The challenge to clean-up an area equivalent in size to a rugby union pitch has been successfully tackled at Bradwell Site.
After four years of hard work, more than 10,000m2 of walls, floors and ceilings in the site’s ponds complex have been decontaminated.
The ponds, which were used to temporarily store and cool used nuclear fuel before it was sent to Sellafield for reprocessing, were successfully drained and stabilised in 2012. Since then, work has continued to remove redundant equipment and decontaminate the rest of the associated buildings and infrastructure.
Trevor Frost, Ponds Project Manager, said: “This has been a major achievement in preparing the site for eventual closure. During the project more than 2.5km of pipework was deplanted and more than 120 tonnes of metal waste was recovered and appropriately disposed of.
“I am extremely proud of the team who have safely delivered this project to time and budget.”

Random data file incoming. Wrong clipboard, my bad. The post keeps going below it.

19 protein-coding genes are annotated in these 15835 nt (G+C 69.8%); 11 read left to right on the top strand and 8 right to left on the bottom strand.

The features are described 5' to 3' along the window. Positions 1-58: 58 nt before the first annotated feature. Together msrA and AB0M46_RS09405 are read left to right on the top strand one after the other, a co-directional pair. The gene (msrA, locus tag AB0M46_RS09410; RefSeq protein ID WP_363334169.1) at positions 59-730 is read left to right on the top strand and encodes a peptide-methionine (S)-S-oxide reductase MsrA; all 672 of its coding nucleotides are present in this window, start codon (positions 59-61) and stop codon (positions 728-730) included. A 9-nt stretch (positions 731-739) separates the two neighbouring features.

One of the next phases of work will be to demolish the redundant ponds building and remaining ancillary buildings, followed by installation of weatherproof cladding over the remaining buildings. This latest success follows the recent decontamination of underground waste vaults and weatherproof cladding of the reactor buildings.
Scott Raish, Bradwell Closure Director, added: “The learning gained from reaching these milestones is invaluable as we move into our next phases of work on site and take another important step towards care and maintenance.”
NDA’s Pete Lutwyche, Chief Operating Officer, said: “The Magnox Ltd team has worked well to reach this milestone that reduces hazard on the Bradwell Site. This achievement is another excellent example of a project delivering on time and to budget. We will be working with the team to ensure that the lessons learned from tackling this challenge are shared across our wider estate.”